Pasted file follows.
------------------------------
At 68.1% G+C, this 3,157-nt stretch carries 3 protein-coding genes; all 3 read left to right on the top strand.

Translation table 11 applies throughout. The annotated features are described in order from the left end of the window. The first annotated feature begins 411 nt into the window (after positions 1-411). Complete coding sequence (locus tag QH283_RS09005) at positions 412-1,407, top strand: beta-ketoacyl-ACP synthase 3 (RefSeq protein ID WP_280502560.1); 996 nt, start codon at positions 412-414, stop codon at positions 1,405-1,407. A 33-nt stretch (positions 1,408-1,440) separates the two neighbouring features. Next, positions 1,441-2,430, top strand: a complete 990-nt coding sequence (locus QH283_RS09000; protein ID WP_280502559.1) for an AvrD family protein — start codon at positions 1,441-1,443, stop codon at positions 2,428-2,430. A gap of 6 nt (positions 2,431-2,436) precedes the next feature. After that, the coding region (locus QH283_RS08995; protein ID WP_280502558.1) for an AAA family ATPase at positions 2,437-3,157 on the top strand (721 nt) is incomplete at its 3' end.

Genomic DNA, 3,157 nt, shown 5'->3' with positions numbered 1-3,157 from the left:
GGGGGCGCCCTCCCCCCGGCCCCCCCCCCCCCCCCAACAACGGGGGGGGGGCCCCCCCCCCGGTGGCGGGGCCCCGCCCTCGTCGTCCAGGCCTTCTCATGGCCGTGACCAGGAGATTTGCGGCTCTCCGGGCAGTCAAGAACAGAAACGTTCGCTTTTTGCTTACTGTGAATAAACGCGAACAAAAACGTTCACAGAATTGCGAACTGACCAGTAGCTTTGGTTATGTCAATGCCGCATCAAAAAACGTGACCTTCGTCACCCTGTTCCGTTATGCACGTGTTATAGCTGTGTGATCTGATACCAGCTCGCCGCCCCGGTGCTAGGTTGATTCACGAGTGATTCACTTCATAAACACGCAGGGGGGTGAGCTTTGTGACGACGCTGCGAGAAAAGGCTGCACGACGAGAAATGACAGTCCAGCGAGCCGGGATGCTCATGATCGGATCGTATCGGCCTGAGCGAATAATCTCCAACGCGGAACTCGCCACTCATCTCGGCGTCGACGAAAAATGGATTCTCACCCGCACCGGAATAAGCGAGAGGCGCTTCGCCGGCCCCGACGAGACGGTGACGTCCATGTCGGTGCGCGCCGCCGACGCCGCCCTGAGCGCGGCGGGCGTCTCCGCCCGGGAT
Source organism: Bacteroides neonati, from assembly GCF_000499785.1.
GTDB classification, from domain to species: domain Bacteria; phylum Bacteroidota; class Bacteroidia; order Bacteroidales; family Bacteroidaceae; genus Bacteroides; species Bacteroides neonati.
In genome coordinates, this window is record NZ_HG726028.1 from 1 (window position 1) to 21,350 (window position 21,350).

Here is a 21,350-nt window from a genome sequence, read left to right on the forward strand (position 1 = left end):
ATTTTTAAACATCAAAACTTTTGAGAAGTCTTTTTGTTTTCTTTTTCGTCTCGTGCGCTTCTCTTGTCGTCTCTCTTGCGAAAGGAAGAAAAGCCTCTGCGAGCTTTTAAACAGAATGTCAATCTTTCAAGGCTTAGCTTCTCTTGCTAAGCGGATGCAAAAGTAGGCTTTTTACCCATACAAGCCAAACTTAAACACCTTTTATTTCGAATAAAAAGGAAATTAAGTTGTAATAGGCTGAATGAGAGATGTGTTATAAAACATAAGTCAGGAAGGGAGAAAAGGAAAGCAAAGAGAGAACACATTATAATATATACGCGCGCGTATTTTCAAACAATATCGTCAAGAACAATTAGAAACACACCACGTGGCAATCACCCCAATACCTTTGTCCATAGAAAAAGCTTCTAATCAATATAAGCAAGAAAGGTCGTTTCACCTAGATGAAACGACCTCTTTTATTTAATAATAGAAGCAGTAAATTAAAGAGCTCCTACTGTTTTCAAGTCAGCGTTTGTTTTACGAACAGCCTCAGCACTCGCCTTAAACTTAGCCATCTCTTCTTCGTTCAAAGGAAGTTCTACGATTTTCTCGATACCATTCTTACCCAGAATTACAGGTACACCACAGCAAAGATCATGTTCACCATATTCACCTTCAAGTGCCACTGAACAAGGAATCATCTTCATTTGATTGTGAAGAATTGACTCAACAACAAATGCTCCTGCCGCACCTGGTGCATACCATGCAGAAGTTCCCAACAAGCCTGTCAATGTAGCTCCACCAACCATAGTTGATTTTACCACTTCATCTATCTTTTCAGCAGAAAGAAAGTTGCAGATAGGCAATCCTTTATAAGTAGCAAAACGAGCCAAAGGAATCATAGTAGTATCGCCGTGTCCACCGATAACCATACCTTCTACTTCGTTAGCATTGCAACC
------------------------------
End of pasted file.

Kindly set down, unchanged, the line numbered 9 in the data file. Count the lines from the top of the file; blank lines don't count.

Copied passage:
ATTTTTAAACATCAAAACTTTTGAGAAGTCTTTTTGTTTTCTTTTTCGTCTCGTGCGCTTCTCTTGTCGTCTCTCTTGCGAAAGGAAGAAAAGCCTCTGCGAGCTTTTAAACAGAATGTCAATCTTTCAAGGCTTAGCTTCTCTTGCTAAGCGGATGCAAAAGTAGGCTTTTTACCCATACAAGCCAAACTTAAACACCTTTTATTTCGAATAAAAAGGAAATTAAGTTGTAATAGGCTGAATGAGAGATGTGTTATAAAACATAAGTCAGGAAGGGAGAAAAGGAAAGCAAAGAGAGAACACATTATAATATATACGCGCGCGTATTTTCAAACAATATCGTCAAGAACAATTAGAAACACACCACGTGGCAATCACCCCAATACCTTTGTCCATAGAAAAAGCTTCTAATCAATATAAGCAAGAAAGGTCGTTTCACCTAGATGAAACGACCTCTTTTATTTAATAATAGAAGCAGTAAATTAAAGAGCTCCTACTGTTTTCAAGTCAGCGTTTGTTTTACGAACAGCCTCAGCACTCGCCTTAAACTTAGCCATCTCTTCTTCGTTCAAAGGAAGTTCTACGATTTTCTCGATACCATTCTTACCCAGAATTACAGGTACACCACAGCAAAGATCATGTTCACCATATTCACCTTCAAGTGCCACTGAACAAGGAATCATCTTCATTTGATTGTGAAGAATTGACTCAACAACAAATGCTCCTGCCGCACCTGGTGCATACCATGCAGAAGTTCCCAACAAGCCTGTCAATGTAGCTCCACCAACCATAGTTGATTTTACCACTTCATCTATCTTTTCAGCAGAAAGAAAGTTGCAGATAGGCAATCCTTTATAAGTAGCAAAACGAGCCAAAGGAATCATAGTAGTATCGCCGTGTCCACCGATAACCATACCTTCTACTTCGTTAGCATTGCAACC